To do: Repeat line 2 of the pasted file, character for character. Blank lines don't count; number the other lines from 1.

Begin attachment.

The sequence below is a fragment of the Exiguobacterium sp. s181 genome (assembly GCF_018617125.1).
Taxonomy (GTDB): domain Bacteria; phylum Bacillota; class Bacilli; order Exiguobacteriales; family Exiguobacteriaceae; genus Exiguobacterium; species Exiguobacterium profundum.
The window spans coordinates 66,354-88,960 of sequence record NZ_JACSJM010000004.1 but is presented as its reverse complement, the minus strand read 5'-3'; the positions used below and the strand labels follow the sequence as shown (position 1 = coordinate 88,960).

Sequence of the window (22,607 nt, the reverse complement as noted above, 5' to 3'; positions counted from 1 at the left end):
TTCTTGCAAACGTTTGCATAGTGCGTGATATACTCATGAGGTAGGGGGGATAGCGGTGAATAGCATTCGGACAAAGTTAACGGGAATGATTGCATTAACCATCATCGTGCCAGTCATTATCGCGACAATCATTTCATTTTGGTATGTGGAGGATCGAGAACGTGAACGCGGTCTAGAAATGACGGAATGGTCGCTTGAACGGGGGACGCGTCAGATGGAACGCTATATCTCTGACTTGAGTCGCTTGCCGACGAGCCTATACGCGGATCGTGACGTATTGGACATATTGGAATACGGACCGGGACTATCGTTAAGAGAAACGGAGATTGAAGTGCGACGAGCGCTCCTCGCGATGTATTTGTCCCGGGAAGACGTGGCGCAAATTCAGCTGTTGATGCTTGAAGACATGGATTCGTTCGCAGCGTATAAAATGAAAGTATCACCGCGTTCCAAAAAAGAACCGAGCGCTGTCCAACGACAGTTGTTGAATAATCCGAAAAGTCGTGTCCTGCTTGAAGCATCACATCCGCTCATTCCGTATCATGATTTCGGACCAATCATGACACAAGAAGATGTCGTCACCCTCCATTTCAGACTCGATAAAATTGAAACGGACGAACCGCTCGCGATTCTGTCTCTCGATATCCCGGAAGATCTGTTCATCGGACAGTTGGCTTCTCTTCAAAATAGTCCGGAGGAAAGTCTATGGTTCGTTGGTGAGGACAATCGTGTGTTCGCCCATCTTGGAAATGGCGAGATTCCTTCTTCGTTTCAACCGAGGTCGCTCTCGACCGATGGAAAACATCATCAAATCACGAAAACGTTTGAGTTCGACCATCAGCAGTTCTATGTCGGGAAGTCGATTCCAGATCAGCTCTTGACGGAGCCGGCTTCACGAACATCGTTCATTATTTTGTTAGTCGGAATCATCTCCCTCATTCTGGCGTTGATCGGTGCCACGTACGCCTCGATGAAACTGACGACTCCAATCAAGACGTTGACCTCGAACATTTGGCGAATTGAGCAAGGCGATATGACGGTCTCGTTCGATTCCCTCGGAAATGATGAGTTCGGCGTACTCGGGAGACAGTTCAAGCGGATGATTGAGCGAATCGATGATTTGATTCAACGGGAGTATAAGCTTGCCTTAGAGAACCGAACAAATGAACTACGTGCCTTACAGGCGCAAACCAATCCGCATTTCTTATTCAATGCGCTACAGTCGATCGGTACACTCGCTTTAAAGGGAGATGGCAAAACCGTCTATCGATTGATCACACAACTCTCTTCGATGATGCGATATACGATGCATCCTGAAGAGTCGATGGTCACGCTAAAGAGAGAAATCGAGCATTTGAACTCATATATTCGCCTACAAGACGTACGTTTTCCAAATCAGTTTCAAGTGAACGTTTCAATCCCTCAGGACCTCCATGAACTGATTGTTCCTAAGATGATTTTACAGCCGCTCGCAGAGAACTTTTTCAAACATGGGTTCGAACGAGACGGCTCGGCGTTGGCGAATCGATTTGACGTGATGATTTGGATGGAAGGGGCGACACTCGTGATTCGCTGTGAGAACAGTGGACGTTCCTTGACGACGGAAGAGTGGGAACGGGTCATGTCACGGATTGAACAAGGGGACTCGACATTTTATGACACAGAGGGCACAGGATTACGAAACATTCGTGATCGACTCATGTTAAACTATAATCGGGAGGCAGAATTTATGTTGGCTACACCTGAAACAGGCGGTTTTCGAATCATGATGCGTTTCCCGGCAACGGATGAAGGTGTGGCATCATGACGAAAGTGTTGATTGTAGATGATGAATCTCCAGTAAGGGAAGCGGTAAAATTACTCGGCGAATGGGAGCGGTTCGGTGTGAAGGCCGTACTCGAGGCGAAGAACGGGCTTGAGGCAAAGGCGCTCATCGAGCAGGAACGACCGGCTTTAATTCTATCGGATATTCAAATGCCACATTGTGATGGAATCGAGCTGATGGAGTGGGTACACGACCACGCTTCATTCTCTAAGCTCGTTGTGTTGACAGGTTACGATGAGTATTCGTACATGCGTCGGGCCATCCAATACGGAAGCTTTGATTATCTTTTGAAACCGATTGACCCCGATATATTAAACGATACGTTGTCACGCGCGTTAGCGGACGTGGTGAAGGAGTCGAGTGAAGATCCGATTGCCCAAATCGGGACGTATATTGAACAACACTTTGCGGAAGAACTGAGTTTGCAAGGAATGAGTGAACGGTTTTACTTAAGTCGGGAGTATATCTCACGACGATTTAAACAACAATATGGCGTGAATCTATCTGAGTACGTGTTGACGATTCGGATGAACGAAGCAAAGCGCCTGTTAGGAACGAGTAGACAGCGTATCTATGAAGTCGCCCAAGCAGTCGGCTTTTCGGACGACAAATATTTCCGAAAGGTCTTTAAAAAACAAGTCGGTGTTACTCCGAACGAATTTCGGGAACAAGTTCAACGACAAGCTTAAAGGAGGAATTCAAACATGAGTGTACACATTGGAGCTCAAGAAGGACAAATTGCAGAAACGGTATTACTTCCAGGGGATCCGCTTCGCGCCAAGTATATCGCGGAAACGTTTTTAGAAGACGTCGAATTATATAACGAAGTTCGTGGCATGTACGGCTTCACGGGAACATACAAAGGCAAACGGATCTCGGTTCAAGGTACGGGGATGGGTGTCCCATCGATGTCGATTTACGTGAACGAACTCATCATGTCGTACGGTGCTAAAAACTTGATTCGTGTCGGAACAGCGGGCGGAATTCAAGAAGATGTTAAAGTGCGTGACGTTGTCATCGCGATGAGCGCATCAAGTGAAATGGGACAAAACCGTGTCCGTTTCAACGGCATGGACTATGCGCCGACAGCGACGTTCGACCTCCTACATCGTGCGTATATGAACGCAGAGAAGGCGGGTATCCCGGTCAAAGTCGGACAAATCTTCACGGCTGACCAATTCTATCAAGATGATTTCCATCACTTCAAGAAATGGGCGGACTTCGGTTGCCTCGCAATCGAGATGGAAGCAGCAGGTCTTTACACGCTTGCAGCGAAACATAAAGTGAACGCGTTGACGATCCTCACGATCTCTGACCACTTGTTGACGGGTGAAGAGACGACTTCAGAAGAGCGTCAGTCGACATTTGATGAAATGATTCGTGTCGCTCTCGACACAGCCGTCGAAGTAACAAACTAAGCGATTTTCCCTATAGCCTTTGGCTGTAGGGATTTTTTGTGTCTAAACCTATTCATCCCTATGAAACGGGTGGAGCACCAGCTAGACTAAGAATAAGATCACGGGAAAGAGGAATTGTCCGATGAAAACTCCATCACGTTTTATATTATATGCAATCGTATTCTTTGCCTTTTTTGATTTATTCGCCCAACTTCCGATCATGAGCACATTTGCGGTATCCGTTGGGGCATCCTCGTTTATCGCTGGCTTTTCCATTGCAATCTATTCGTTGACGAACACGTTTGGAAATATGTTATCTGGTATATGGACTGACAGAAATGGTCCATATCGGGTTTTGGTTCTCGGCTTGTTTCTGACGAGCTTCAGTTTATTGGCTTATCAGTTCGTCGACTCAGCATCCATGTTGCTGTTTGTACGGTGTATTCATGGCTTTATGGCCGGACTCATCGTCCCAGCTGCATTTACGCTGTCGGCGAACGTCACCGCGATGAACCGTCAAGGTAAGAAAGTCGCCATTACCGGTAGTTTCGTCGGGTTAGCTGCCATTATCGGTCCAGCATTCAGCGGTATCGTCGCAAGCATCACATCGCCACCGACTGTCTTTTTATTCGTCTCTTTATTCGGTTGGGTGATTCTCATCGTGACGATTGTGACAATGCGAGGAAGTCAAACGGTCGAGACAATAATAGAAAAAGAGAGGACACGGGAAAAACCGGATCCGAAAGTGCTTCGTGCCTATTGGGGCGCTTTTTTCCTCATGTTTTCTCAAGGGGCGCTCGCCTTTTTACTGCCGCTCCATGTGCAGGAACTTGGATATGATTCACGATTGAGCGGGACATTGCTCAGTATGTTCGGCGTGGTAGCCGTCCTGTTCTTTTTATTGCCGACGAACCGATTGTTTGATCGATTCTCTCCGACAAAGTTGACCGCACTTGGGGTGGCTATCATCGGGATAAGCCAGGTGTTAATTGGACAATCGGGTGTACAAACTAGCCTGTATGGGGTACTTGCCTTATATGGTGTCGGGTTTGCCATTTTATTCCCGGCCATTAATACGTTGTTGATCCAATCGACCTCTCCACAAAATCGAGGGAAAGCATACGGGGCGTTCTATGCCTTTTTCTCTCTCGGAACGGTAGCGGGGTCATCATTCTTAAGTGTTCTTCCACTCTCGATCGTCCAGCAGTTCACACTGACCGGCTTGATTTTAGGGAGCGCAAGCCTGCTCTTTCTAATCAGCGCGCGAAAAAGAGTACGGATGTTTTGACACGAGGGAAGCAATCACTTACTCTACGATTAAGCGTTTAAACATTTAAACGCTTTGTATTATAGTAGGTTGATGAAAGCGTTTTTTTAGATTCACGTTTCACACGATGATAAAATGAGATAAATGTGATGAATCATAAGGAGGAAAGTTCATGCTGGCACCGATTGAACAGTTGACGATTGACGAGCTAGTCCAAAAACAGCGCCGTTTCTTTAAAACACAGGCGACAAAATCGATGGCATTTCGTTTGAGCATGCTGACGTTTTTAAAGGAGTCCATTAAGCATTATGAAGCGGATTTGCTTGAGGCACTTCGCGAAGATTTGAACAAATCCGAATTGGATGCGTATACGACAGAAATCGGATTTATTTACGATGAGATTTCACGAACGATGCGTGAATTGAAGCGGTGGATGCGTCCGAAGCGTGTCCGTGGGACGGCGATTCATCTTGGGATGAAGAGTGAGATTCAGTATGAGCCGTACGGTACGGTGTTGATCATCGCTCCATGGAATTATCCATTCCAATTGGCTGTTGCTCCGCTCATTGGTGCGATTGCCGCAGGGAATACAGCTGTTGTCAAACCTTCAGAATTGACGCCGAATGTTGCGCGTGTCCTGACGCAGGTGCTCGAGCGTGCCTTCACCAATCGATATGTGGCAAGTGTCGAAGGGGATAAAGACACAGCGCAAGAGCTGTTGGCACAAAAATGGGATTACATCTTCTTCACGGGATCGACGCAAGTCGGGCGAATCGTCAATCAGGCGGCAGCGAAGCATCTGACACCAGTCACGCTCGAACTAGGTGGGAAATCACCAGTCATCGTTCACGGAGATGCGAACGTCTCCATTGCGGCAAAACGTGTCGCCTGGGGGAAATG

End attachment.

Taxonomy (GTDB): domain Bacteria; phylum Bacillota; class Bacilli; order Exiguobacteriales; family Exiguobacteriaceae; genus Exiguobacterium; species Exiguobacterium profundum.